Fixed-Rate vs. Fixed Indexed Annuities
How might you decide between fixed-rate and FIAs for your clients?
It’s possible for a guaranteed interest rate in one annuity to be higher than that offered by a second one, yet the second annuity guarantees a higher income at a given age than the first. It boils down to accumulation and payout rates. Although an FIA pays no interest if the index suffers a loss, there also can’t be a market loss. FIAs have historically credited higher interest than bank- or fixed-rate-only annuities.
Most people know someone whose finances—even relationships—were devastated by LTC expenses, yet few people hedge correctly. And don’t look to software to provide decision support for asset-based (single deposit or hybrid) and ongoing premium solutions. LTC costs are examined in scenarios of one or both spouses needing at-home or institutionalized care. The process also identifies which assets would be exhausted to pay for care.
If Medicaid is an option, then you can help clients decide between an ongoing premium (stand-alone) policy that qualifies to protect assets from Medicaid recovery and the more competitive single-premium hybrids of life and annuity policies. You can also examine pooled benefit policies of both stand-alone and hybrid varieties, and clarify scenarios in which life or annuity benefits are reduced by using LTC benefits.
Stand-alone policies are subject to premium increases if the carrier becomes stressed and there may be waiting periods for benefits. These policies are being eclipsed by the newest single-premium FIA and FIUL policies, however. That’s because these new asset-based policies are guaranteed to not lapse and aren’t subject to extra premium demands. They also have no waiting periods. If no LTC expense occurs or a spouse is lost, such policies can convert to paying annuity income.
Life insurance hybrids provide higher LTC benefits than underlying death benefits and more than annuity hybrids. But annuity hybrids do provide a good multiple of the premium for LTC. Stand-alone policies and asset-based hybrids are medically underwritten.
Your clients deserve the most complete financial security possible. And that requires a complete analysis, expert decision-making, and competitive choices from you and your firm. The most effective financial planners don’t treat fixed insurance challenges in a cursory fashion.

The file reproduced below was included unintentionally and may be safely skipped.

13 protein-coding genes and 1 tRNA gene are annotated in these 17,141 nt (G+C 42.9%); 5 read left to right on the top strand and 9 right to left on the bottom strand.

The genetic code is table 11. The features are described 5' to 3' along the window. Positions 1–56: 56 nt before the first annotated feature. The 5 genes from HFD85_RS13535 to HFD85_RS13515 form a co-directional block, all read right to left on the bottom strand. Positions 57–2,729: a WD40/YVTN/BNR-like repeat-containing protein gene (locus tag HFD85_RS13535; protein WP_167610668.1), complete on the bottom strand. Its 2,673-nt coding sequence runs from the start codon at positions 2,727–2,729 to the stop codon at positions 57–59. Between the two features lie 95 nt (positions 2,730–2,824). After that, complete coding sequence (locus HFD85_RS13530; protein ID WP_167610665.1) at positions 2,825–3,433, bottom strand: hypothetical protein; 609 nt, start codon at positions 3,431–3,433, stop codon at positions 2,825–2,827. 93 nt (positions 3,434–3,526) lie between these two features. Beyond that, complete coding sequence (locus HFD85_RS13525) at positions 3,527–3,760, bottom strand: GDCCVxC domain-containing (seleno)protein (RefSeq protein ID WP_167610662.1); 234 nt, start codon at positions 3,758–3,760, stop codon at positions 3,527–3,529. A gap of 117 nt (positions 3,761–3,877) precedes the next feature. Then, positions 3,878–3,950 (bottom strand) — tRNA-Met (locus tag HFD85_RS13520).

At FIG, we enable planners to examine issues that standard planning packages don’t treat, and we can help you lay bare the end result of guaranteed solutions. Can a robo-planner or DIY package do that?
Keep Reading: CAR Program: Life Insurance Concepts
Disclosure: Please note that the views, information, and/or opinions expressed in this article are solely those of the author(s) and do not necessarily represent those of Financial Independence Group, LLC, its principals, and/or employees. The content within this document is for informational and educational purposes only and does not constitute legal, tax or investment advice. Customers should consult a legal or tax professional regarding their own situation. This document is not an offer to purchase, sell, replace, or exchange any product.
Insurance company products and any related guarantees are backed by the claims paying ability of an insurance company. Insurance policy applications, such as long-term care and life insurance policies, are vetted through an underwriting process set forth by the issuing insurance company. Some applications may not be accepted based upon adverse underwriting results. Some types of permanent insurance may require consistent premium payments, or the policy may risk lapsing. Unpaid policy loans decrease future death benefits paid to beneficiaries. Excessive policy loans may cause the need for future premium payments. If a contract lapses due to excessive policy loans or if a customer surrenders their policy, one may be subject to tax payments for policy loans that exceeds the premiums paid. Excessive premium payments may cause the policy to become a modified endowment contract. Policies classified as modified endowment contracts may be subject to taxes when a loan or withdrawal is made.
Insurance companies may set certain interest earning limits on the indexed products they issue. These limits may be referred to as crediting rates, indexing methods, caps and/or spreads, and all vary by product and insurance company. Customers should carefully review all product information with their financial professional prior to purchase.